After a five-mile run around Sloan's Lake, all I wanted was a beer, so my friend and I explored the Berkeley neighborhood, an area that we, as Whittier and Five Points residents, respectively, don't get to very often. Searching for beer, we found something much more: my current favorite patio in Denver. As we drove around Tennyson Street, we stumbled upon Local 46, drawn in by its vintage corner bar sign and dive-bar look. And lo and behold, it was a dive bar, nestled amid the sometimes too-perfect (dare I say -- yuppie?) bars that dot Berkeley and Highland.
See also: Denver's ten best new bars of 2012
But Local 46 is different -- by design.
"People were afraid of us becoming another yuppie bar, but we didn't want that," says owner Niya Diehl, who opened the bar two years ago with boyfriend Grant Gingerich, owner of El Camino in the nearby Highlands Square shopping district.
Local 46 replaced the famously divey Music Bar, which closed in 2012 after 75 years in business. Deihl and Gingerich wanted to retain the dive-bar feel with what she calls a "clean, classier, dressed-up" look: still dark, still divey, with music almost every night, but without the grime.
And they succeeded. The original bar still stands, as does the maroon tufted bar back, which local Gall "Bernie" Bern said he made for Music Bar in 1972.
But the divey feel stops once you hit the door to the patio. Local 46's patio, or rather biergarten, has been open for over a year, but its treasures haven't been explored by droves of Denver patio lovers. Yet.
When Diehl and Gingerich opened Local 46, they intended to transform the adjacent, trash-filled dirt lot into a beirgarten, which they did last year after a six-week trip to Eastern Europe to check out a number of old-world classics.
Like every good patio, Local 46's has games; there's a bocce ball court, cornhole and a ping-pong table (as well as a pool table inside). All are free for customers, but the games aren't what earn this secluded spot Patio of the Week honors. Instead, it's the sizable patio's winning atmosphere.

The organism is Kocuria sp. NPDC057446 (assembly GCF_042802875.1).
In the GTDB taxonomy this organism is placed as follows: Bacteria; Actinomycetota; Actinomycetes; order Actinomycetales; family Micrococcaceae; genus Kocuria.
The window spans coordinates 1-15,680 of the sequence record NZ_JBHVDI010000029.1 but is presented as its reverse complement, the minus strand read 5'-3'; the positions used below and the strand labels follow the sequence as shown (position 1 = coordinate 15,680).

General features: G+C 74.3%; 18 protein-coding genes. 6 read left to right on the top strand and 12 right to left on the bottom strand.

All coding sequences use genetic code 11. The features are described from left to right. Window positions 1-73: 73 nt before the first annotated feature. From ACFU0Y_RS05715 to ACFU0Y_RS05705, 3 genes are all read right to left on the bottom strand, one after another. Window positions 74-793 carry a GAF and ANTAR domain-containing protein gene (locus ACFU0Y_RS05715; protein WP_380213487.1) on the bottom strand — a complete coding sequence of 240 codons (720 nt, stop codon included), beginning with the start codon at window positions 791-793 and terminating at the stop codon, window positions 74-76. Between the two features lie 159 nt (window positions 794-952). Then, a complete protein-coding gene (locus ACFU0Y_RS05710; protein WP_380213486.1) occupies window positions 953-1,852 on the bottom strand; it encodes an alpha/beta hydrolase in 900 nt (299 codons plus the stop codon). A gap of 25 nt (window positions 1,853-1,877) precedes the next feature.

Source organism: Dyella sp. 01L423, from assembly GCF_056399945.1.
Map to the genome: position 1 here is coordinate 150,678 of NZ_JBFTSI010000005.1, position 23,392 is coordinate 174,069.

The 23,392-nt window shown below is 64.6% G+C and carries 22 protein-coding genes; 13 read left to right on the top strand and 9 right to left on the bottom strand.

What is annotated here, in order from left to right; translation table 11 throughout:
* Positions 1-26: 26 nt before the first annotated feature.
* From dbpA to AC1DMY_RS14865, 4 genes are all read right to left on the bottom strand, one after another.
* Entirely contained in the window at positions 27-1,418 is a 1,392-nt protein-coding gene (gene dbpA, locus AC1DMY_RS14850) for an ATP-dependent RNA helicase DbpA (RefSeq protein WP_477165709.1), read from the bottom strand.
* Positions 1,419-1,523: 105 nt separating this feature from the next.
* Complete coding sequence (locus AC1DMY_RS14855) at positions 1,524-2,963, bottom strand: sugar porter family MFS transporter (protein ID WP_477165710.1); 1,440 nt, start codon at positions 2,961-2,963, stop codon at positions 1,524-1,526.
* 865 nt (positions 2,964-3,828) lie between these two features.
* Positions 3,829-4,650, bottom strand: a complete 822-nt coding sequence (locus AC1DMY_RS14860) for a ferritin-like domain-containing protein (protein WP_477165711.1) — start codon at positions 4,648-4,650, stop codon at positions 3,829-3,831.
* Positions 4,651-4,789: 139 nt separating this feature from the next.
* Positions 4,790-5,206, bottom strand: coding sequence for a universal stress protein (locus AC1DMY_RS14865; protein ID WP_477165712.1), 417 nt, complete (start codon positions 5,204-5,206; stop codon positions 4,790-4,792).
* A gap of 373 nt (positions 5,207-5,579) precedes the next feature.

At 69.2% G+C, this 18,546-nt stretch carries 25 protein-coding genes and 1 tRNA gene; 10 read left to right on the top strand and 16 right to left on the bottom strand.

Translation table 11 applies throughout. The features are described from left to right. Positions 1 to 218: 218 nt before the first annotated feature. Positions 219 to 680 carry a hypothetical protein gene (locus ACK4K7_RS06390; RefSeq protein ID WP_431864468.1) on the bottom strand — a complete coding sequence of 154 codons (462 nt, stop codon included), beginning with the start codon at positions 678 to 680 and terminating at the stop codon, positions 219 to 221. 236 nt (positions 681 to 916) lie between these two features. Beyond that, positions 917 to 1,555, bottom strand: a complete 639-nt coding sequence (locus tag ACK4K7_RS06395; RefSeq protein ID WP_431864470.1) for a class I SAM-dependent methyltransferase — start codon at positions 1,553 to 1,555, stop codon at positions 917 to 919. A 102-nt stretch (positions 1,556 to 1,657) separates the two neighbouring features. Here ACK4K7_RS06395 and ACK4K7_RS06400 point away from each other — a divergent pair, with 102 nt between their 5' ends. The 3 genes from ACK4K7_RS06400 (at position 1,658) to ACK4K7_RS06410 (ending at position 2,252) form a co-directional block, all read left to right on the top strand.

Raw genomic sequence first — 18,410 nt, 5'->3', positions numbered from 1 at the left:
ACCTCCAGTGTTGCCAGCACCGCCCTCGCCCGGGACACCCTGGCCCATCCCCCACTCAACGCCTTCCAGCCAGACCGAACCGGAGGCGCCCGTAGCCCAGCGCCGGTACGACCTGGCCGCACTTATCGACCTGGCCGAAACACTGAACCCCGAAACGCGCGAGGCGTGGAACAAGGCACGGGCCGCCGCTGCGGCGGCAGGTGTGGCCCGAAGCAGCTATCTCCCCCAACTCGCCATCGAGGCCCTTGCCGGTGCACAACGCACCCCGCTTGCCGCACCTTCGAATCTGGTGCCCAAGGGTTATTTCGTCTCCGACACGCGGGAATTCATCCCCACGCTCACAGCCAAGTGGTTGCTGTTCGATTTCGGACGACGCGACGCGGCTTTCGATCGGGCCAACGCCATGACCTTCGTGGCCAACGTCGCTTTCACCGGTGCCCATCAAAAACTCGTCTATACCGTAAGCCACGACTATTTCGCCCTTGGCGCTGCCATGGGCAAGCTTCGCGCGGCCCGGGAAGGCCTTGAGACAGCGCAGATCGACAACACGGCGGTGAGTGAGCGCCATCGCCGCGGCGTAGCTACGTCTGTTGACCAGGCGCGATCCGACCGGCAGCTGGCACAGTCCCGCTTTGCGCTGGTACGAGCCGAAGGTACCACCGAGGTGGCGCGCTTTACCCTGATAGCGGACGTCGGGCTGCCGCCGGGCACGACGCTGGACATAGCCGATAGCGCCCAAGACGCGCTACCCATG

The 2900 square-foot, non-smoking patio evokes a city escape, without having to tackle I-70's construction traffic jams. Its tall fence cuts off car-heavy Tennyson Street and 46th Avenue, and the picnic tables, three fire pits, unique woody nooks, and gravel crunching underfoot make you feel like you're at a campground with a bar on the side.
Read more about Local 46's biergarten.
"We wanted to make it feel like going to a friend's back yard," says Diehl.
The highlight of my second visit to Local 46, and the patio's most unique feature, hides in the center of each community-seating picnic table. "The Gutter," a metal, gravel-filled trough, gets filled with ice and beverages when you order the Gutter Special -- a bottle of chilled wine ($15-20) or five cans of beer ($10). Noticing that they serve Imperial beer from Costa Rica, I was immediately transported to the brown beach of a Costa Rican cove where I had vacationed in March. I have been looking for a bar that serves Imperial since I returned to Denver.
The only downside is that the patio closes early -- 10 p.m. Sunday through Thursday and 11 p.m. on Friday and Saturday, a compromise with some of the nearby neighbors who were concerned about noise when the patio opened.
Last month Local 46 also fired up its outdoor grill (operating Wednesday through Sunday) and snack bar serving up bratwursts, burgers, and more, including shake-and-serve mason jar salads.
And staying close to Denver' s heart, Local 46 lives up to its name, with locally sourced food on the menu and recycled wood decorating the patio.
The Best Deal:The Gutter Special, a rotating selection of chilled wine for $15-20 or $10 for 5 cans of PBR, Imperial, or Olympia.
The Best Feature: The campground atmosphere. We'll be selecting a Patio of the Week to highlight all summer. Have a suggestion? Post it in the commends section below.
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